This was originally posted as a guest article on Breathe Repeat.
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On my list of secret yogic anxieties, developing a meaningful home practice falls somewhere above hanumanasana but below a Bikram class with no water. It’s a real challenge. Where do I start? What should I do? Is that my phone ringing? Space, time and focus are much harder to come by when squeezing my asana between appointments or between the couch and coffee table.
On the other hand, there are unique opportunities that come with practicing outside of a studio. The biggest advantage is the ability to control the entire experience. When I walk into a studio I must take what is offered. If three teachers in a row focus on backbends, that’s what I get. If I show up for vinyasa but the sub teaches Iyengar, tough luck.
With digital yoga I have choice… maybe too much of it. The simple act of selecting a format to use – let alone choosing a style, teacher, duration or difficulty level – can be such a logistical challenge that sometimes I want to throw up my hands and take up jogging. To make matters worse, I often find myself turning to my “home practice” in unlikely situations and in a wide variety of moods. Sometimes I want to zone out to a video class. Sometimes I feel inspired to build my own practice while referring to photos in a book. Sometimes it’s just me and my smart phone in a hotel room with no Internet and a six-foot square of threadbare rug.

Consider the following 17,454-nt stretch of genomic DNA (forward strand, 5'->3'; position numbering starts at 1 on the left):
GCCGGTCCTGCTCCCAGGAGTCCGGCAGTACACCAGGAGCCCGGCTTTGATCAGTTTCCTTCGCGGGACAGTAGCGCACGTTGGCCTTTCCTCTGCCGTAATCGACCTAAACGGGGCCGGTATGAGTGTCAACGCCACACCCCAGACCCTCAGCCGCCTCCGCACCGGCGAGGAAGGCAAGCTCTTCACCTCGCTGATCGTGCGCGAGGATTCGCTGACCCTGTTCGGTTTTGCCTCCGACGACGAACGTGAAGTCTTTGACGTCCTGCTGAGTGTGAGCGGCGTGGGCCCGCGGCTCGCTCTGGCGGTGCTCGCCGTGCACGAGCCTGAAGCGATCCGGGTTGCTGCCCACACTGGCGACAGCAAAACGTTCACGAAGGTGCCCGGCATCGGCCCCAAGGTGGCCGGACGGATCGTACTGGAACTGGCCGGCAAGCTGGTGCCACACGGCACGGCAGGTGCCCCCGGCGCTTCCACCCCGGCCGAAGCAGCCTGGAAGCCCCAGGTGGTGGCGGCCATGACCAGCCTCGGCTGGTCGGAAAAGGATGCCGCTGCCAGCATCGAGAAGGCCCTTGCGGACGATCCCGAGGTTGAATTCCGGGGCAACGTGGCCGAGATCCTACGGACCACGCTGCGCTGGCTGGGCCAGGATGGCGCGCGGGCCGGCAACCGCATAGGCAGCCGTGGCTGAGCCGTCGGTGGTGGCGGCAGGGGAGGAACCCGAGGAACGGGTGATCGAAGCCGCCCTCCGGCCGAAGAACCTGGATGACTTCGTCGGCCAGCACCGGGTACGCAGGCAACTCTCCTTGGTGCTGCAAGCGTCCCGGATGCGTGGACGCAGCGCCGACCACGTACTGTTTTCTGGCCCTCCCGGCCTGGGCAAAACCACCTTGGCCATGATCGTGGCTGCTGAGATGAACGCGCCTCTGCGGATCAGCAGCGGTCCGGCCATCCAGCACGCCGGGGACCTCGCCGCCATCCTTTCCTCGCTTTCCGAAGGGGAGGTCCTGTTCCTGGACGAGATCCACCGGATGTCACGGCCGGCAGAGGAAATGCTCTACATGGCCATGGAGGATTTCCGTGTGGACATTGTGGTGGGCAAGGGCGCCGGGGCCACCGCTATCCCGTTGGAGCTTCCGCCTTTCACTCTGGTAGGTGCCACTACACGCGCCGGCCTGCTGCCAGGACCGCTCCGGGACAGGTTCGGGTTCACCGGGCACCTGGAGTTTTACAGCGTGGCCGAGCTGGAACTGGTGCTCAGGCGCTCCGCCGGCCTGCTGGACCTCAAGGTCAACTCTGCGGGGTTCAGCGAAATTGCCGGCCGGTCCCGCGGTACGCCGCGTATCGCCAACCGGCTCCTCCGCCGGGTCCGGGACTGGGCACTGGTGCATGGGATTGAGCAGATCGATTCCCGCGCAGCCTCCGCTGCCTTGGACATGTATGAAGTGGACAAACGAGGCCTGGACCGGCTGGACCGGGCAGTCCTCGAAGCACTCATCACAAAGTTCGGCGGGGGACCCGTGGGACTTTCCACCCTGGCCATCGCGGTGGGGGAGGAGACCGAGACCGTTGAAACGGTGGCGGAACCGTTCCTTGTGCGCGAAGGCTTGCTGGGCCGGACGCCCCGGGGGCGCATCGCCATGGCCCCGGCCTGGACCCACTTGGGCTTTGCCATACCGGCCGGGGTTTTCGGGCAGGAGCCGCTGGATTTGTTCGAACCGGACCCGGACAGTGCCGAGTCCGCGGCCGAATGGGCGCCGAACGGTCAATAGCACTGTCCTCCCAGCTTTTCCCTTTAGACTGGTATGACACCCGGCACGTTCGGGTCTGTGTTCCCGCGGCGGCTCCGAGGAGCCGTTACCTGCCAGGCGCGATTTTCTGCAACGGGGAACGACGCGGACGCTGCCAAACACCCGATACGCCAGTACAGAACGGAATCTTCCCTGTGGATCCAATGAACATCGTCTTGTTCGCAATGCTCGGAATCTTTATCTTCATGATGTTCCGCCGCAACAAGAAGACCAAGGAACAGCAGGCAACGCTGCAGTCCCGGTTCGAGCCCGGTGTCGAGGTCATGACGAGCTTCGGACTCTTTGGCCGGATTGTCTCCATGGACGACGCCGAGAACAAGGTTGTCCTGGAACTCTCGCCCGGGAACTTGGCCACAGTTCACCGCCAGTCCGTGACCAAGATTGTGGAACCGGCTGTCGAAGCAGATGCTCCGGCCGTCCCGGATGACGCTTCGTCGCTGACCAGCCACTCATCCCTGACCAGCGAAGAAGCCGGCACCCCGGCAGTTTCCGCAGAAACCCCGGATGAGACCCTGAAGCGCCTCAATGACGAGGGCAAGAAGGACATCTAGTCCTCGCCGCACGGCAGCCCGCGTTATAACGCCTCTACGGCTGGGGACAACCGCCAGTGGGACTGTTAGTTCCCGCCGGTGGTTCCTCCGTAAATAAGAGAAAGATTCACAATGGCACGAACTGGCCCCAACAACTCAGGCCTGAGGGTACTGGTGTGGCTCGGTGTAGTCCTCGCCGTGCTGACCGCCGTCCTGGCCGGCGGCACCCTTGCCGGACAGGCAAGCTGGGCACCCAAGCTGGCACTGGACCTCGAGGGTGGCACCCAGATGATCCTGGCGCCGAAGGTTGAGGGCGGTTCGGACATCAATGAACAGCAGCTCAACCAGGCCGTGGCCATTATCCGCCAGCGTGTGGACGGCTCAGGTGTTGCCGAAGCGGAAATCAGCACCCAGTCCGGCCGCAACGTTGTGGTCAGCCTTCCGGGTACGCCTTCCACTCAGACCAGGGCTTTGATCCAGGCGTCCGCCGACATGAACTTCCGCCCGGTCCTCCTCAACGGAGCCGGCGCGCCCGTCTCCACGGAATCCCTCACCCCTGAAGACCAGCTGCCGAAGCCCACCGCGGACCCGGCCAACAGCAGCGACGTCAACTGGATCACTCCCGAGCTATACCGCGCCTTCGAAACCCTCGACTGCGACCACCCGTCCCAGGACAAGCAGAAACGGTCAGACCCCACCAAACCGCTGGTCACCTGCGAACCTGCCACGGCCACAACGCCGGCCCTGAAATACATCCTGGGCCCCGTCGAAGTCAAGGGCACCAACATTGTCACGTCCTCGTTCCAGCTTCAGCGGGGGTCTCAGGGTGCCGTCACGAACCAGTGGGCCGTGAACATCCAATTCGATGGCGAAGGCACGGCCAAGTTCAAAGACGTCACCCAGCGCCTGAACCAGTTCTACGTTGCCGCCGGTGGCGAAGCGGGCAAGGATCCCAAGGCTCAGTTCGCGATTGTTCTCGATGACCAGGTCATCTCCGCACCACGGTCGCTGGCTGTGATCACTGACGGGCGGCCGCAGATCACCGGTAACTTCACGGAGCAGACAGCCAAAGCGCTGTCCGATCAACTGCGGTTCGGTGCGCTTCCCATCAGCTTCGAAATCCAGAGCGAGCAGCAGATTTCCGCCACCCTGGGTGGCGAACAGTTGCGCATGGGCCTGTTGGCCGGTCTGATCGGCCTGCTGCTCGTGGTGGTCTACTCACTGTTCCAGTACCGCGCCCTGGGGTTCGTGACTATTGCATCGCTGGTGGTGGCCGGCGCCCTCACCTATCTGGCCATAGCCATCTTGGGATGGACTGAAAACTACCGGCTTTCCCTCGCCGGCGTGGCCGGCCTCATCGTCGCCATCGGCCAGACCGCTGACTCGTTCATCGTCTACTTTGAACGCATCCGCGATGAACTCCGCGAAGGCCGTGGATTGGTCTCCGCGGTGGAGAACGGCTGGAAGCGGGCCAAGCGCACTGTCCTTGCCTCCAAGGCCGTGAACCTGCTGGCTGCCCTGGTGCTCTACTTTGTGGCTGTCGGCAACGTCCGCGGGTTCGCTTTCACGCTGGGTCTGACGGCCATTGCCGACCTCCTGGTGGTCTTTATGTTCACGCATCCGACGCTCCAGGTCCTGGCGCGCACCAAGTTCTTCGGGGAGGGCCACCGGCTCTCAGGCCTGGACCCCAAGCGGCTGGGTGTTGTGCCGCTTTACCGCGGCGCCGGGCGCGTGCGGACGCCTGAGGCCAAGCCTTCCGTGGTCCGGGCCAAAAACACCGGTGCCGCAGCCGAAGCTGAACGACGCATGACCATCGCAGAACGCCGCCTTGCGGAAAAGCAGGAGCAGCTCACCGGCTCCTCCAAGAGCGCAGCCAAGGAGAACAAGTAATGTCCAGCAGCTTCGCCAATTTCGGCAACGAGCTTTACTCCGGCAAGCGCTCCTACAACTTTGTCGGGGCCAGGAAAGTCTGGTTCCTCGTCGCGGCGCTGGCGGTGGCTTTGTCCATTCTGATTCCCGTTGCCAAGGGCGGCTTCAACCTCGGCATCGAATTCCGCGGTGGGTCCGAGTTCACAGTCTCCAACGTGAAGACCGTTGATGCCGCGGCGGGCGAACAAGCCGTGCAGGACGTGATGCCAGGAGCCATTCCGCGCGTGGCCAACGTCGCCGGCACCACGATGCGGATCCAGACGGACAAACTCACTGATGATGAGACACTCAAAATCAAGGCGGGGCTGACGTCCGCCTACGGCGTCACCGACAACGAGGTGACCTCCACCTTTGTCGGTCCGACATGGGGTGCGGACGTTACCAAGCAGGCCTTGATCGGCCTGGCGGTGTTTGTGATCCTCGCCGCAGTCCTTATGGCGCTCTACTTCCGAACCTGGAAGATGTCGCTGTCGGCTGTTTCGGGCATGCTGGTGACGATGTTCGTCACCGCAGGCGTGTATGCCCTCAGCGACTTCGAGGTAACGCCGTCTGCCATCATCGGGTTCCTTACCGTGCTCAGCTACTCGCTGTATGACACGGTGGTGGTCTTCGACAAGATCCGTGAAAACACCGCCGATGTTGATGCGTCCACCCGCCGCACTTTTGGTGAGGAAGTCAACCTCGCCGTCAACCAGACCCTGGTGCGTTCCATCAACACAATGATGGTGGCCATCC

What’s a yogi to do? These are decisions that only a flowchart can handle…
If this flowchart leaves you dizzy, have hope. While we are experiencing an Age of Overwhelming Choice, we are also moving toward an Age of Convergence. Laptops, mobile devices and wifi caused the yoga industry to blossom with “digitized yoga.” Now we are in the process of refining and redesigning the experience of using technology to help us practice yoga outside of a studio.
The distinction between these two phases is subtle, but important. Digitized yoga is most concerned with taking an existing experience (such as a standard class in a studio) and converting it to new formats (such as a video of a standard class in a studio). “Yoga designed for digital” is focused on creating new modes of yogic study by rethinking and how yoga is taught digitally. There are many facets to this concept, but an important one is merging multiple modes of learning into a single volume of knowledge. In other words, we need tools that:
- Integrate video, audio, text and photo learning options into one volume
- Allow yogis to experience this content in the order they choose
- Offer additional content to extend an on-the-mat practice so it translates off-the-mat
- Explore new forms of interactivity (such as on-the-fly customization and social options)
- Are accessible across multiple devices
- Work offline
Choice is good. Yoga on my iPad in any form is good. But even better is to download one-stop resources that allow me to focus less on the flowchart and more on the flow.
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